Final Cut Pro on Laptop?

Discussion in 'Digital Video' started by marioman38, Mar 5, 2007.

  1. marioman38 macrumors 6502a


    Aug 8, 2006
    Elk Grove, CA
    ---I have recieved a copy of FCP 5.1 w/ a 13" MB purchase on ebay for a friend who doesnt want FCP, so he let me have it :D

    --- I purchased a 17" C2D MBP a few days before, intending to do photoshopping/ FCP tinkering...

    --- Now i am thinking i may have made a bad decision, having a laptop for a main editing system doesn't seem too logical... Do any of you commenly use a laptop for editing, or is it just stupid?

    --- If it is stupid i thought i could trade via craigslist etc. but probably wouldn't be able to trade for a Mac Pro, since i need at least a CRT monitor... So i thought maybe a Dual 2ghz G5, is this much slower? Or would it be best to use my MBP w/ my 300gb FW400 HD?

    --- I guess the main downside to a laptop would be screen realestate? Or are renders slower too?

    Srry for the run on Q's... Help is appreciated :)
  2. Silentwave macrumors 68000

    May 26, 2006
    Gainesville, FL
    Well, look at it this way:

    The MBP C2D 17" has an extremely efficient dual-core 2.33GHz processor, a good graphics card, and a decently large screen. It's portable, so you can work anywhere.

    If you put enough RAM in, there isn't much that you can't do with it even with FCP. If anything, you might want to get a small FireWire external HD for extra room, but that's about it.

    I use FCP 5.1.4 all the time on my Core Duo 15.4" 2.16 MBP with 2GB RAM/256MB VRAM. Always runs great even without my externals hooked up, and when there's less strain on the internal HDD (esata and Firewire HDDs hooked up) it works like magic.

    Do I want a mac pro? sure... but it'd need to be fully loaded to make me give up my MBP. It's that good.
  3. marioman38 thread starter macrumors 6502a


    Aug 8, 2006
    Elk Grove, CA
  4. shecky Guest


    May 24, 2003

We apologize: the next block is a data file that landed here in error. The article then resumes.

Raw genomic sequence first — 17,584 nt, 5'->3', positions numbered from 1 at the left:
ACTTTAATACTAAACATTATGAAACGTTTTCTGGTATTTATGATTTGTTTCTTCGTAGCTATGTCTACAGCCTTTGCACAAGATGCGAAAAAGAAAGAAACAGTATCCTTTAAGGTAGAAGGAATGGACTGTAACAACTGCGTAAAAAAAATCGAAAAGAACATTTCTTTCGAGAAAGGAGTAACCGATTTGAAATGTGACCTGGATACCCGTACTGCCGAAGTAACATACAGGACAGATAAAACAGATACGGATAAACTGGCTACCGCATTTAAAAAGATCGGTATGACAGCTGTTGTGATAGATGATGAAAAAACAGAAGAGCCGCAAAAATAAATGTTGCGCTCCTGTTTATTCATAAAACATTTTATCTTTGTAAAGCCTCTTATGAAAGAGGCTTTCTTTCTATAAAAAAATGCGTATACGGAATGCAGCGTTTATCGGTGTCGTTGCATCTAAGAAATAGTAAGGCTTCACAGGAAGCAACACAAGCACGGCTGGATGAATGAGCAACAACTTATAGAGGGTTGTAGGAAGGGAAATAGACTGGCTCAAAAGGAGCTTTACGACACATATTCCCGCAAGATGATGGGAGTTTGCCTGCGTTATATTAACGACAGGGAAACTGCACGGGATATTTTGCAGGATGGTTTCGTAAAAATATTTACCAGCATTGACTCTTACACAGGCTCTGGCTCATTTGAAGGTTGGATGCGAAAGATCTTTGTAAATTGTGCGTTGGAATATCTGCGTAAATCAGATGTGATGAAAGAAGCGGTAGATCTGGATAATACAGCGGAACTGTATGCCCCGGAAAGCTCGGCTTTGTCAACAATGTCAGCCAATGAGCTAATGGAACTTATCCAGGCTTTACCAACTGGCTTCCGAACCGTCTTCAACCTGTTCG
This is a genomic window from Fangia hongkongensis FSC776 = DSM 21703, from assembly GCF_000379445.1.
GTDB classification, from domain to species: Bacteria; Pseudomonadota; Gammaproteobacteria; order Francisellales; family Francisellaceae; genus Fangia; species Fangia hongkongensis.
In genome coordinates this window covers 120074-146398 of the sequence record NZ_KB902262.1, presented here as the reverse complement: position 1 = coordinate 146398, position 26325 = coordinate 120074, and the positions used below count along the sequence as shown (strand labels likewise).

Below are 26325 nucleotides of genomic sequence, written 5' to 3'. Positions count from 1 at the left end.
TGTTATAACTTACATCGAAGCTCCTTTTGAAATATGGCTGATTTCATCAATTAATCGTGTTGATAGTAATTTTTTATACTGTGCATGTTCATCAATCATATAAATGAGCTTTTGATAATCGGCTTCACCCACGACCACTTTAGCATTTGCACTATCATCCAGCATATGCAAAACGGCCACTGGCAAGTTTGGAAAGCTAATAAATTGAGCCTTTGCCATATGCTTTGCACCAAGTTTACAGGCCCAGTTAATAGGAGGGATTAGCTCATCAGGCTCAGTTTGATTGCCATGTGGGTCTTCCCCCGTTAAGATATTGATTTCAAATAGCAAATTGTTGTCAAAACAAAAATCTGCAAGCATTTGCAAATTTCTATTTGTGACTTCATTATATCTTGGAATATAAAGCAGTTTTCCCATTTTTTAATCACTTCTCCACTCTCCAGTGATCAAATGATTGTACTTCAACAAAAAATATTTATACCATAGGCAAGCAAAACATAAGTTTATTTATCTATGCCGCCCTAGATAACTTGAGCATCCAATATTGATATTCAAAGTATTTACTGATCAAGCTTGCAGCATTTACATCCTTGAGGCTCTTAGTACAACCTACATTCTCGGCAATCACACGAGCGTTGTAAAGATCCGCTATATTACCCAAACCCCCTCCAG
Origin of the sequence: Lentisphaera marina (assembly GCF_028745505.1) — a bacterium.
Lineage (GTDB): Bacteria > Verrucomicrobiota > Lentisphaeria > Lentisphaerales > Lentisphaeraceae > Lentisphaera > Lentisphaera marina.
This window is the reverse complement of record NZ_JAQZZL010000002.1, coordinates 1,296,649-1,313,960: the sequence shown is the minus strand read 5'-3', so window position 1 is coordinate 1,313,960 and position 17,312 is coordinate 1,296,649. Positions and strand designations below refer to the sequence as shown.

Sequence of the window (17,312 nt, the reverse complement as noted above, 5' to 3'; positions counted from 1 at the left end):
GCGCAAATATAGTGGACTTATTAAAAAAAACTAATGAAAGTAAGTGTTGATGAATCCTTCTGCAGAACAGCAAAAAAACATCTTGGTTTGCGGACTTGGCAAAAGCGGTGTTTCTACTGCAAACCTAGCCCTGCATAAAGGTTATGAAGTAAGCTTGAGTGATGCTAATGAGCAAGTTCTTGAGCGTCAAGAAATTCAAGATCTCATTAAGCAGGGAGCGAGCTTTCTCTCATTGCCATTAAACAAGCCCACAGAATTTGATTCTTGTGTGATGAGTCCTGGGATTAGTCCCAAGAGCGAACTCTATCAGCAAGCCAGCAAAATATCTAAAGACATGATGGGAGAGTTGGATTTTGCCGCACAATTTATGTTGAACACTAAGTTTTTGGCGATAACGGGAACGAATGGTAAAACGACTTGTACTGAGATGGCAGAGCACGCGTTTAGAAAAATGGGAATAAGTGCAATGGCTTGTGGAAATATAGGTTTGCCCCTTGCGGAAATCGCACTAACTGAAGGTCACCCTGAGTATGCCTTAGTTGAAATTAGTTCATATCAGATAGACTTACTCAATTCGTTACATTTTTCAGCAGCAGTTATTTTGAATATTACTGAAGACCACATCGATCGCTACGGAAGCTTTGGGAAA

Obviously you're not a golfer.
    considering i ran FCP on a 1Ghz TiBook as recently as a few months ago with no problems, i would say you have nothing to worry about
  5. Wallace25 macrumors member


    Feb 21, 2007
    I run the Final Cut studio on my G4 Powerbook, so should have no problem with it on a MBP.
  6. FF_productions macrumors 68030


    Apr 16, 2005
    Mt. Prospect, Illinois
    Final Cut on a laptop is lots of fun. The freedom to edit ANYWHERE. To not have a tower and a monitor stuck in the same room just stinks. The only advantage to that is extra hard drive space and MAYBE speed.

    I used to have a desktop but switched to a PowerBook G4 and tried editing with a portable. It was lots of fun, but it was slow so I bought a MacBook Pro and now this is the perfect desktop replacement.
  7. hoop macrumors member

    Jan 2, 2007
    Bath, yookay.
    I've edited for a client on a 12" G4 Powerbook... the screen space was an issue for the first half hour, but as soon as you're sucked into the work you forget.

    You'll be fine on a MBP!
  8. AviationFan macrumors 6502a


    Jan 12, 2006
    Cedar Rapids, IA
    Actually, if you want to use it seriously, you probably want to get a really big external HD (FireWire) as a scratch disk for FCP.

    And yes, it'll run fine on your MBP!

    - Martin
  9. failsafe1 macrumors 6502a


    Jul 21, 2003
    I use only laptops, from an old Tibook to a new Macbook Pro with Final Cut in various forms. You can always add an external screen if you need more space. But you can't tote your Mac Pro around. Portables all the way.
  10. icrude macrumors regular

    Dec 29, 2006
    editing video is totally possible on ANY laptop (pretty much). the main reason most people don't edit on a laptop is because everything is slower (slower drives, graphics, etc).....BUT the trick is not to import your video in its native format. If you import the footage in "offlineRT" (photo jpeg)...what your computer is basically doing is importing the video but converting it to a not so intense format so your computer can edit it no problem. so you edit your video in the offlineRT format and when your done, you (well it's all in the manual) but you just tell the computer to take the sequence you created and pull just that footage off your camera in the full quality format. make sense?